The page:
Eye HealthJun 18, 2020 01:56PM ● By Roger M. Kaldawy, M.D
Eye health and examinations are important. Eye conditions and diseases like glaucoma, macular degeneration, cataracts and infections will not stop progressing if there is an epidemic. Practices are adhering to the recommended coronavirus safety measures to protect their patients, staff and physicians. It is important to communicate these protocols to our patients.
The CDC has developed a useful infographic to recommend standard protocols for healthcare facilities. Although designed for outpatient dialysis facilities, it can be used also as a guide for ophthalmology clinics.
We have created our own internal infographic or signage with these considerations in mind:
Here is how our practice is meeting the CDC guidelines: Our practice protects you by paying special attention to:
· Personal hygiene for patients and healthcare personnel (HCP)
· All patients/HCP wear masks
· Strict screening protocols
· Monitoring HCP and patients for symptoms
· Isolating symptomatic patients in the clinic
· HCP use of PPE and proper training
· Cleaning and sanitation protocols
· Limitations on patients in the clinic
· Social distancing in our clinics by changing the design of our waiting rooms
· Encouraging staff and patients to share concerns
· Showing how you are staying current with appropriate guidelines
· Adhering to very strict internal practice protocols in addition to CDC guidelines
· Being committed to our mission and your health
· Using Safety resources from the CDC and the American Academy of Ophthalmology
· Following Massachusetts State Government guidelines
· Showing our changes on social media, our Facebook page and in this paper
Don’t skip your eye exam, but take precautions.
If you’re due for an eye exam, you may be nervous about going to the doctor’s office. Rest assured that ophthalmologists, like all medical professionals, follow strict hygiene and disinfection guidelines.
You might notice some changes to the regular routine:
· Your eye doctor uses a special plastic barrier called a slit-lamp breath shield. This helps block the exchange of breath between patient and doctor.
· Your ophthalmologist will also wear a mask.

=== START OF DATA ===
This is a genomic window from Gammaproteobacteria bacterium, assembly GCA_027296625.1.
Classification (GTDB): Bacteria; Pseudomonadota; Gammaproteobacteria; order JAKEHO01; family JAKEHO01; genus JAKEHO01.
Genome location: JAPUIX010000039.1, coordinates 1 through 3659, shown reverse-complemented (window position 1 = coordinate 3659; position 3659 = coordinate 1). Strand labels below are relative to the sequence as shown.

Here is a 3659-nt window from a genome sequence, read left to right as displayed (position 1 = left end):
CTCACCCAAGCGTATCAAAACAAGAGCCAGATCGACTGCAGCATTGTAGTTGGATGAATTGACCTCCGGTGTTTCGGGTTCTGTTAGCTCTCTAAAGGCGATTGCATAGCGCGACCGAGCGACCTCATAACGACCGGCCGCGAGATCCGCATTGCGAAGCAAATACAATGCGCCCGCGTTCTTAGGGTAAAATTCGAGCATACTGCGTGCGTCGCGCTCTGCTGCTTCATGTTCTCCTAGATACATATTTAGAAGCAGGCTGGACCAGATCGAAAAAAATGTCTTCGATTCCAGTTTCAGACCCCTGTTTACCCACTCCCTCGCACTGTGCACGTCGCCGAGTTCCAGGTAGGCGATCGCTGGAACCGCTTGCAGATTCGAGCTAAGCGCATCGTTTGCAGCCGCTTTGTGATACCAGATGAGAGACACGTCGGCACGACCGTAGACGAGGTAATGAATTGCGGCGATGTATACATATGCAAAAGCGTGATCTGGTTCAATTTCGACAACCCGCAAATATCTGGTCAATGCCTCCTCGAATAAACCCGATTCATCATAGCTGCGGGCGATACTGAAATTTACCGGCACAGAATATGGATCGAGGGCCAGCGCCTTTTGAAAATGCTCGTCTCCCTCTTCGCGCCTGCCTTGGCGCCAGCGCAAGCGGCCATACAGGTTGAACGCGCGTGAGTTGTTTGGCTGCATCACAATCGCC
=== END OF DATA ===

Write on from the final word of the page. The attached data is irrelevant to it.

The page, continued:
Eye doctors recommend the following precautions:
· If you have a cough or a fever, it’s essential to call your doctor’s office ahead of time and let them know. If your visit is not an emergency, they may ask you to stay home.
· If you arrive sick, your doctor will ask you to wear a protective covering or mask, and to wait in a special room, so that you won’t expose other patients.
· Your physician may wait until after your slit-lamp eye exam to talk with you or answer questions.
· If you anticipate a cough or sneeze during your exam, move back from the microscope and cover your face with a tissue. Wash your hands with soap.
At Milford-Franklin Eye Center, we use state-of-the-art laser technology to treat a variety of eye problems and we continue to support our communities during this crisis. We sterilize equipment between patients and screen patients before they enter the building and before they register. It is important to care for your eyes so avoid postponing your eye examinations and follow-ups. Let us know if you do not feel well before you come in. With two offices in Franklin and Milford and a dedicated surgery center in Milford, no more need to travel hours for your eye care or surgery. We are the area’s leading eye care practice, with seven providers and a team of 50 staff and we continue to bring you world-class eye care closer to home- as always and now during this health crisis.
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